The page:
Stewart vs. Waters

Stewart acknowledged he and Waters, the Libertarian, have a lot in common.

“There really isn’t a whole lot of difference between me and Matt — just that, as Matt would even acknowledge, he doesn’t have a chance of winning. A vote for him really could be the vote that puts me over the top over Kaine, and so I would just ask people that even if you agree with his philosophy a little bit more than mine, please vote for me because, otherwise, you’re going to get Tim Kaine: You’re going to get more of the same,” Stewart said.

Waters said a vote for him does send an important message: that his clearer policies have support. He aims to top 10 percent of votes cast.

“This dramatically changes things. It puts both the Democrat and Republican party establishment on notice that they can no longer offer up the same old tired solutions to Americans, so you have … others coming into the debate,” Waters said.

A strong performance for Waters would automatically qualify Libertarians for the ballot in Virginia for upcoming elections.

“We really need some fresh thinking here in Washington on these critically important policy questions,” Waters said.

He called Stewart a “decent guy.”

“He’s raised taxes six or seven times down there in Prince William County … these are things I don’t think the government should be doing,” Waters said.

Waters promised he would not vote to raise taxes or increase spending.

“It’s how we spend money and what’s the proper role of government. The proper role of government in the Libertarian mind is to protect our rights: life, liberty and pursuit of happiness or our property. Beyond that, the government shouldn’t be doing it,” Waters said.

“There’s a very limited role for government, and so I’m looking at agencies and departments to eliminate or privatize or to downsize. And that kind of talk — that used to be Republican-speak years ago. Not any longer,” Waters added.

Waters also wants to legalize marijuana, end the war on drugs and rein in government surveillance.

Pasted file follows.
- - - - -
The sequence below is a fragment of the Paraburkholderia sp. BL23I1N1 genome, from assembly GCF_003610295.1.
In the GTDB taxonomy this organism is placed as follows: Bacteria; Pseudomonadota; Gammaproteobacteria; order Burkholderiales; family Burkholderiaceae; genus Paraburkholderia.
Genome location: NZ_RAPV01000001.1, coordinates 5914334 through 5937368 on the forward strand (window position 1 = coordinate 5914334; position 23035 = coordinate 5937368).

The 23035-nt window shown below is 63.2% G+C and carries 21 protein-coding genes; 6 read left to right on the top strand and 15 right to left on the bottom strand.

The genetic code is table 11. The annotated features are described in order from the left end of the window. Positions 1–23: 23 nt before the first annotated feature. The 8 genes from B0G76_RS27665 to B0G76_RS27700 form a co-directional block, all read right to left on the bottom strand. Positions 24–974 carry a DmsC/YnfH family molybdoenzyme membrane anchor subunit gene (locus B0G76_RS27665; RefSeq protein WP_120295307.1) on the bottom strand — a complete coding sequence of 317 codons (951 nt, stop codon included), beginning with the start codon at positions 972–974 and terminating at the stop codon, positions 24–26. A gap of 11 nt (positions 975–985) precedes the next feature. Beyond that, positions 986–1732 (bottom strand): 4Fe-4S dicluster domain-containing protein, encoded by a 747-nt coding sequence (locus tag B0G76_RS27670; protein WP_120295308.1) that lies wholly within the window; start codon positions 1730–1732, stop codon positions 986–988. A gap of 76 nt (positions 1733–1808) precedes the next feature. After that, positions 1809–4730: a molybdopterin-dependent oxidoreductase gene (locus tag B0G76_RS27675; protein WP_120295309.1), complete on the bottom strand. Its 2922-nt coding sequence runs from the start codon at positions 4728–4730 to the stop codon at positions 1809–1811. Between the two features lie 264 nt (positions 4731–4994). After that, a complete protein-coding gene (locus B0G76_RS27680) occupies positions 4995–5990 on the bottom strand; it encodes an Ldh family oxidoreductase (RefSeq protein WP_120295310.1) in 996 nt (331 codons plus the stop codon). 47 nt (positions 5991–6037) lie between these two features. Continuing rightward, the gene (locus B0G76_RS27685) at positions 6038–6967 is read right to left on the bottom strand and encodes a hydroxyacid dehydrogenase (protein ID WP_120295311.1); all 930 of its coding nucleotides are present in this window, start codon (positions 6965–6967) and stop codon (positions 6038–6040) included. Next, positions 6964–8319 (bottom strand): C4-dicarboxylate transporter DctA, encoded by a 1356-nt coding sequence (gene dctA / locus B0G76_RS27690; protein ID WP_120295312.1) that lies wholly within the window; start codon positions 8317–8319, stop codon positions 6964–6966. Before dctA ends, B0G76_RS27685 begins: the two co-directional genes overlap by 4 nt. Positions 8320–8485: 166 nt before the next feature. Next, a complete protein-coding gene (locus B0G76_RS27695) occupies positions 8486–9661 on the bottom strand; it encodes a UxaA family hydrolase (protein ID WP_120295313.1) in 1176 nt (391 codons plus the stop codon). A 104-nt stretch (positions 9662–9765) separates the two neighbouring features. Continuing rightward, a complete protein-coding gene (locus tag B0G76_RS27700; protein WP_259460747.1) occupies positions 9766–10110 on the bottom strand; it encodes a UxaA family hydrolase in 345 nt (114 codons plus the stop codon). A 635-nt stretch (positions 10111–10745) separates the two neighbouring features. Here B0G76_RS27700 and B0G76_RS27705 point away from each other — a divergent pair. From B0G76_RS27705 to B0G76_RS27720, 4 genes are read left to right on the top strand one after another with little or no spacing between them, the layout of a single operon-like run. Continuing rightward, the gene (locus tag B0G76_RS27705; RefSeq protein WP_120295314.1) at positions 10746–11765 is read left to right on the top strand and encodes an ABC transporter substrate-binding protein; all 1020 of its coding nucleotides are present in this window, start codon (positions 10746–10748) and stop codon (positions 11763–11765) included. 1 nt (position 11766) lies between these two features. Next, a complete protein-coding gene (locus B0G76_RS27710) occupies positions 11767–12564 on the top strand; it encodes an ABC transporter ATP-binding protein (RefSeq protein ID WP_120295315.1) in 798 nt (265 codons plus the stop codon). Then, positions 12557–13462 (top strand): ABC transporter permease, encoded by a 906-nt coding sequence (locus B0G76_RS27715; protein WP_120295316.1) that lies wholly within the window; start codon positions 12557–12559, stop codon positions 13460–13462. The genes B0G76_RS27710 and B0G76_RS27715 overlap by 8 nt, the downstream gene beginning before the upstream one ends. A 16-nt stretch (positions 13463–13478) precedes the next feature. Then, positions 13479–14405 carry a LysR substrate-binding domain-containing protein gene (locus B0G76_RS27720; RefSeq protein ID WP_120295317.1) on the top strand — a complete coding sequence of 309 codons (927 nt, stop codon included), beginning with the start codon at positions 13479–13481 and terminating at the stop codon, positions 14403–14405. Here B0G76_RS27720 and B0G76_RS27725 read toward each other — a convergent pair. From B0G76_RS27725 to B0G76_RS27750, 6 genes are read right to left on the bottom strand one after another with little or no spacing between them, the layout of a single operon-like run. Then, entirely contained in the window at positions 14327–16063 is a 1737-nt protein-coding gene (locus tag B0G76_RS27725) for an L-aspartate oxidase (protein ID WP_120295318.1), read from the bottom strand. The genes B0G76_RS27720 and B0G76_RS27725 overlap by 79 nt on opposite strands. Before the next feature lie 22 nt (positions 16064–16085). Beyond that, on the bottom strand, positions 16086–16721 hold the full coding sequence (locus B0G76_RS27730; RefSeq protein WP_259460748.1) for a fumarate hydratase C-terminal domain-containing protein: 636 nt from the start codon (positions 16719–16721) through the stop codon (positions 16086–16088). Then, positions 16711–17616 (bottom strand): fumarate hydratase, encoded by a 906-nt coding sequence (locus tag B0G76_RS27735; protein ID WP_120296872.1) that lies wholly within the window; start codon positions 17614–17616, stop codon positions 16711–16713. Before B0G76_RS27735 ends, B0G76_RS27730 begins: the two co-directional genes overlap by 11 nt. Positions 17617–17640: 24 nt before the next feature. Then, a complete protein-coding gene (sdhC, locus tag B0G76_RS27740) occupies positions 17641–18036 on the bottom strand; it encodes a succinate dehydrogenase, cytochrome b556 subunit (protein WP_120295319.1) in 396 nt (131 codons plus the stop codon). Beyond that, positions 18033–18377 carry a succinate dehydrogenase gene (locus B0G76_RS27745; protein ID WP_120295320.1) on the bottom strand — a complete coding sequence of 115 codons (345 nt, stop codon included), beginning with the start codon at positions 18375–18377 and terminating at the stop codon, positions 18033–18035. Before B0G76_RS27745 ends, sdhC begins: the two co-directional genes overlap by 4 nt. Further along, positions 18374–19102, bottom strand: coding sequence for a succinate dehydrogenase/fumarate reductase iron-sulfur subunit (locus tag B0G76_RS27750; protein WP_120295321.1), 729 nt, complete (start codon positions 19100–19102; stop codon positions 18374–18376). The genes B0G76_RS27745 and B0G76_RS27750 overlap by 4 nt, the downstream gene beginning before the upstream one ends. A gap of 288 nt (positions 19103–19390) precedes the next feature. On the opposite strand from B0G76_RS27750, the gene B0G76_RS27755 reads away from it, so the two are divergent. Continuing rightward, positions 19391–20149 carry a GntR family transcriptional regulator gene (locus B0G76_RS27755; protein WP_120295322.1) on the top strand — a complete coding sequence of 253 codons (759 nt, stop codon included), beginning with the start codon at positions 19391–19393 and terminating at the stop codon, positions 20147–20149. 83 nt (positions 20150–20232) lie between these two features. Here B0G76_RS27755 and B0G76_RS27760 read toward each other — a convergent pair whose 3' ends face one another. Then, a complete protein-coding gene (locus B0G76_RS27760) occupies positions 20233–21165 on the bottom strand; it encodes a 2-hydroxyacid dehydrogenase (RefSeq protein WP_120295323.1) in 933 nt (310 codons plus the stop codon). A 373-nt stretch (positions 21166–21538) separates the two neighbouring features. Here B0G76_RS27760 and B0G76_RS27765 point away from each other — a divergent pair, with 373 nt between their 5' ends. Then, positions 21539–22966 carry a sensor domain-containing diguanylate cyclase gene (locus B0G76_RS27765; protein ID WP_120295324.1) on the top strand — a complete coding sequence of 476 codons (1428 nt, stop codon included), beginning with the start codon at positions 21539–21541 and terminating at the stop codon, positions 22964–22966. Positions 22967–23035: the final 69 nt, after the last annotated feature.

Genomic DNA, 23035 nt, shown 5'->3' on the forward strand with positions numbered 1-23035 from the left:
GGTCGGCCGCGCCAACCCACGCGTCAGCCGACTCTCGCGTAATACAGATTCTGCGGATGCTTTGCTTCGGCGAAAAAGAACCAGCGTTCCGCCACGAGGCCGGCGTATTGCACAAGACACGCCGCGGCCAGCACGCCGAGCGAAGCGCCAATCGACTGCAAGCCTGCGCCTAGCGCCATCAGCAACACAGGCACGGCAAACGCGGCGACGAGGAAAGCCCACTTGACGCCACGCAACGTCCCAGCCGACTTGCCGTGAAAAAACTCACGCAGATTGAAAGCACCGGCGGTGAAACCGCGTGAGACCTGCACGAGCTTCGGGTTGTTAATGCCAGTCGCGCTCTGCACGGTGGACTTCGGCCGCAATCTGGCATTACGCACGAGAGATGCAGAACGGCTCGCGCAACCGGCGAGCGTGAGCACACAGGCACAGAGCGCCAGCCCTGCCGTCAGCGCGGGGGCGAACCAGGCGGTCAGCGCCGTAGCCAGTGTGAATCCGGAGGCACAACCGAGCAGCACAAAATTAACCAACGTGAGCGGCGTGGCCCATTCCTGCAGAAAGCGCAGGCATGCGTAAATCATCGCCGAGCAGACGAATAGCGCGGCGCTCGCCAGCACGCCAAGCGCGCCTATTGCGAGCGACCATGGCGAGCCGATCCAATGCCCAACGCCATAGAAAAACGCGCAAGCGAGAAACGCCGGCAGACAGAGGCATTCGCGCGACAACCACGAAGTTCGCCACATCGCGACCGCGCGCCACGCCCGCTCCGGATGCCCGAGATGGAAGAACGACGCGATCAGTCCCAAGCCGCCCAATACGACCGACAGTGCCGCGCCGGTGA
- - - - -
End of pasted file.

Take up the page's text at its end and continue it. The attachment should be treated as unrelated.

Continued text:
Stewart said he supports decriminalization and medical use of marijuana.

Waters is more measured in his support for Trump than Stewart is, noting some areas of agreement and more disagreements.

Waters said he agreed with Trump’s call to pull American military forces out of long-established bases in countries such as Japan, South Korea and Germany, since foreign involvements “make us less free.”

Waters sharply disagrees with the president on ongoing tariff increases.

Enthusiasm equals victory

Stewart believes the election will be close, but that he will win.

“At the end of the day, my voters are going to be a lot more … energized. They’re coming out. And, I tell you, since the Kavanaugh hearings, people are really angry with the Senate Democrats,” Stewart said.

“People want nothing to do with the weirdos who were clawing at the doors of the Supreme Court a couple of weeks ago,” Stewart said.

Kaine said he treated Justice Brett Kavanaugh’s nomination like any other: by studying his record, meeting with the judge and watching the Judiciary Committee hearings.

“Justice Kavanaugh was confirmed. The Republicans may not have liked the fact that some voted against him, but that’s what advise and consent means,” Kaine said.

“I don’t buy the notion that they have reason to complain about it. The president’s nominee was confirmed and they can’t complain that some voted no. When President Obama nominated Judge (Merrick) Garland for the Supreme Court, they wouldn’t even do him the courtesy of … holding a hearing or a vote,” Kaine said.

At the same time, he hopes Democratic voters understand the additional oversight the Senate could provide of the Trump administration if Democrats gain control of the chamber and the opportunity to send more bills matching Democratic priorities to the president’s desk.

“Comprehensive immigration reform, which we’ve tried to do for a very long time, is important. I think universal background checks to reduce gun violence is important. I think we could work together with the White House on an infrastructure bill to make investments in infrastructure that would be very helpful to Virginia, because Democrats strongly believe in infrastructure investment — I think that would be important. So, I think you’ll see us putting bills on the president’s desk that I think are the bills most likely to help Americans deal with the problems that they have,” Kaine said.

While some polls suggested Kaine may have the lead in the race heading into Election Day, he is not ready to relax. “Polls are about preferences, but elections are about energy,” Kaine said.

He noted Rep. Bobby Scott likes to say there are only two ways to win — run unopposed or run scared.

“Put me in the ‘run scared’ category until the polls close on Nov. 6,” Kaine said.

WTOP is owned by Hubbard Broadcasting, owners of which have donated to Corey Stewart’s campaign for Senate. Hubbard Broadcasting gives WTOP and WTOP.com complete editorial independence and does not exert influence over political coverage.

Republican Senate candidate Corey Stewart

With WTOP's Max Smith | Oct. 25, 2018

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Libertarian Senate candidate Matt Waters

With WTOP's Max Smith | Oct. 25, 2018